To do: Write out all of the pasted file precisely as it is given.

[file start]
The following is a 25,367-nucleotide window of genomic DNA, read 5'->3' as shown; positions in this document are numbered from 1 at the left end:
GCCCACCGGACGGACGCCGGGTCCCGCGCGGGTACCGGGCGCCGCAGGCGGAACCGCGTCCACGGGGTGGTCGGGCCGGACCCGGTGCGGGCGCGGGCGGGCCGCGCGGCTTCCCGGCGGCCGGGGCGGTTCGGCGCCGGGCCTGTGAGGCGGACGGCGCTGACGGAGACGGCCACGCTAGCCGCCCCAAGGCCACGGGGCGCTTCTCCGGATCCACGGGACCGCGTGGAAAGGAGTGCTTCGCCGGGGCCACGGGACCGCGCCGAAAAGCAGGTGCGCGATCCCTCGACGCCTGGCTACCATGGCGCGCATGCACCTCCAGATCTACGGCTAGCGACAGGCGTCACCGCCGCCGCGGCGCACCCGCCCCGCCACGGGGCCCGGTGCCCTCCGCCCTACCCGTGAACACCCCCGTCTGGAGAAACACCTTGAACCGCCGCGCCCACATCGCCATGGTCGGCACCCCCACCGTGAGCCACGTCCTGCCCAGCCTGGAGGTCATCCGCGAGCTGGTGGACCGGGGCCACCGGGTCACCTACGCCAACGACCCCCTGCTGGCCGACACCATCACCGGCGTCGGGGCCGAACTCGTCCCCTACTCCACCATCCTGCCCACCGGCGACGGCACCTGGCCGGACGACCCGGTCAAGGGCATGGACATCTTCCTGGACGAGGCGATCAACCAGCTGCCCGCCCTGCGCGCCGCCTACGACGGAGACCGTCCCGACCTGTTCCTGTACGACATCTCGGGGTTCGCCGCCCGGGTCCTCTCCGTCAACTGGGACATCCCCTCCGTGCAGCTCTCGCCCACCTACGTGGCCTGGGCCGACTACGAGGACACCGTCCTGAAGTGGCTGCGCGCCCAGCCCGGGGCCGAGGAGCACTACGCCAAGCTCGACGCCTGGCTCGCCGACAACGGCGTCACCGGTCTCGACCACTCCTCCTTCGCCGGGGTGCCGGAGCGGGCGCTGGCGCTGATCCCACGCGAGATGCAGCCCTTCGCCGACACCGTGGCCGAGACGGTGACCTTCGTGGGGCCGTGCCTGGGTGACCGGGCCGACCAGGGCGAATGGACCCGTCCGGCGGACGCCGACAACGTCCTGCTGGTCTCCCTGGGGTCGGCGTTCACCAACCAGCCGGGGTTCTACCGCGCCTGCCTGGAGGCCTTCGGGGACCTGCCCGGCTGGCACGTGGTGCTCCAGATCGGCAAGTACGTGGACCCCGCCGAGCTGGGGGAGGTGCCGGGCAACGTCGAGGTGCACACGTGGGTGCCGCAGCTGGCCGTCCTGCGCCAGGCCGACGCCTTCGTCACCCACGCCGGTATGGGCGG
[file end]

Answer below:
The following is a 25,367-nucleotide window of genomic DNA, read 5'->3' as shown; positions in this document are numbered from 1 at the left end:
GCCCACCGGACGGACGCCGGGTCCCGCGCGGGTACCGGGCGCCGCAGGCGGAACCGCGTCCACGGGGTGGTCGGGCCGGACCCGGTGCGGGCGCGGGCGGGCCGCGCGGCTTCCCGGCGGCCGGGGCGGTTCGGCGCCGGGCCTGTGAGGCGGACGGCGCTGACGGAGACGGCCACGCTAGCCGCCCCAAGGCCACGGGGCGCTTCTCCGGATCCACGGGACCGCGTGGAAAGGAGTGCTTCGCCGGGGCCACGGGACCGCGCCGAAAAGCAGGTGCGCGATCCCTCGACGCCTGGCTACCATGGCGCGCATGCACCTCCAGATCTACGGCTAGCGACAGGCGTCACCGCCGCCGCGGCGCACCCGCCCCGCCACGGGGCCCGGTGCCCTCCGCCCTACCCGTGAACACCCCCGTCTGGAGAAACACCTTGAACCGCCGCGCCCACATCGCCATGGTCGGCACCCCCACCGTGAGCCACGTCCTGCCCAGCCTGGAGGTCATCCGCGAGCTGGTGGACCGGGGCCACCGGGTCACCTACGCCAACGACCCCCTGCTGGCCGACACCATCACCGGCGTCGGGGCCGAACTCGTCCCCTACTCCACCATCCTGCCCACCGGCGACGGCACCTGGCCGGACGACCCGGTCAAGGGCATGGACATCTTCCTGGACGAGGCGATCAACCAGCTGCCCGCCCTGCGCGCCGCCTACGACGGAGACCGTCCCGACCTGTTCCTGTACGACATCTCGGGGTTCGCCGCCCGGGTCCTCTCCGTCAACTGGGACATCCCCTCCGTGCAGCTCTCGCCCACCTACGTGGCCTGGGCCGACTACGAGGACACCGTCCTGAAGTGGCTGCGCGCCCAGCCCGGGGCCGAGGAGCACTACGCCAAGCTCGACGCCTGGCTCGCCGACAACGGCGTCACCGGTCTCGACCACTCCTCCTTCGCCGGGGTGCCGGAGCGGGCGCTGGCGCTGATCCCACGCGAGATGCAGCCCTTCGCCGACACCGTGGCCGAGACGGTGACCTTCGTGGGGCCGTGCCTGGGTGACCGGGCCGACCAGGGCGAATGGACCCGTCCGGCGGACGCCGACAACGTCCTGCTGGTCTCCCTGGGGTCGGCGTTCACCAACCAGCCGGGGTTCTACCGCGCCTGCCTGGAGGCCTTCGGGGACCTGCCCGGCTGGCACGTGGTGCTCCAGATCGGCAAGTACGTGGACCCCGCCGAGCTGGGGGAGGTGCCGGGCAACGTCGAGGTGCACACGTGGGTGCCGCAGCTGGCCGTCCTGCGCCAGGCCGACGCCTTCGTCACCCACGCCGGTATGGGCGG